Octomom Nadya Suleman may be under investigation for child neglect and collecting $2000 on month in food stamps from the state of California, but that hasn't stopped the mother of 14 from spending $520 on her hair.

Suleman's hair stylist was the one that filed a complaint with La Habra police after she visited Suleman's home on April 18 to do her hair. On that visit Suleman's hairstylist, Stephanie, gave her a Brazilian blowout and a hair cut. Suleman also owed Stephanie from a previous haircut and bought $80 worth of hair products. The grand total for everything was $520, which Suleman paid for with a check.

Stephanie filed a complaint with police yesterday alleging that Suleman's 14 children live in squalor and our neglected.

Her top complaints included the children using the bathroom outside in portable training toilets, only one toilet in the house working because the plumbing is bad, the children are dirty and malnourished, some are forced to sleep on the floor, the boys are wearing girls clothes and the children are being locked in rooms while Suleman tends to personal business.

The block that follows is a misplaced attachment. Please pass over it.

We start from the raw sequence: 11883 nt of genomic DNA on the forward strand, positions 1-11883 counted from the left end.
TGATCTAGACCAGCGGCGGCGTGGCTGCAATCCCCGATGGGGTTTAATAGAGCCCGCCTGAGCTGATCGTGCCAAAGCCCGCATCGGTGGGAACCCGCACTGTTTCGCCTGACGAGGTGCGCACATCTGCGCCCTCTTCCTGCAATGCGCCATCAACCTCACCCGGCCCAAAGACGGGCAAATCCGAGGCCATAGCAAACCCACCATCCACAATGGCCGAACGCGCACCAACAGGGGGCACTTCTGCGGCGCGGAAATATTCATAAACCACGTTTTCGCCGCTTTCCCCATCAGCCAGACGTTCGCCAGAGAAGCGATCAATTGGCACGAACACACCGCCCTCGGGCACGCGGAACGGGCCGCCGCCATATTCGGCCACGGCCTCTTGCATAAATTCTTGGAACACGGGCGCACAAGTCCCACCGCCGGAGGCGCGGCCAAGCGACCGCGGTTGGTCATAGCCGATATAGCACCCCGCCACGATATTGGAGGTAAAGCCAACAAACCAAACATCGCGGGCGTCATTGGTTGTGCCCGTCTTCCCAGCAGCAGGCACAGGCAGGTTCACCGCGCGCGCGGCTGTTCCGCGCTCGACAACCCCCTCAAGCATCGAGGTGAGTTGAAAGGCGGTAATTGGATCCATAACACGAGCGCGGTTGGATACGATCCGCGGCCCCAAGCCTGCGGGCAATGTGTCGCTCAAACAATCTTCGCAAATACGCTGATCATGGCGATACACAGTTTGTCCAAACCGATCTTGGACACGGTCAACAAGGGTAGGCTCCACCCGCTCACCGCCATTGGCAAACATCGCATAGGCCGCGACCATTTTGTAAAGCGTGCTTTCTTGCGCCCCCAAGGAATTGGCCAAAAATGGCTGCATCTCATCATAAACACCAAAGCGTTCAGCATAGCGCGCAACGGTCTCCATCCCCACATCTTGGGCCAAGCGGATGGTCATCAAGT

Police visited the home last night for an hour-and-a-half and determined the children were not in immediate danger.

Last month when Suleman decided to go on public assistance and get food stamps and she received death threats afterwards .

Suleman, dubbed as the Octomom' by the media, first made in headlines in 2008, when she gave birth to eight babies at once. Suleman already had six children from previous IVF treatments. Suleman said that she went forward with another IVF treatment because she didn't want her remaining eggs destroyed. It was reported that Suleman was implanted with six eggs and one split resulting in twins. The normal amount of eggs implanted into a woman is usually around three or four.

Suleman later said that she did not want all of her remaining eggs implanted in her, but that she was under anesthesia when she signed the form and did not read it. Her fertility doctor, Dr. Michael Kamrava, was expelled from the American Society for Reproductive Medicine in October 2009.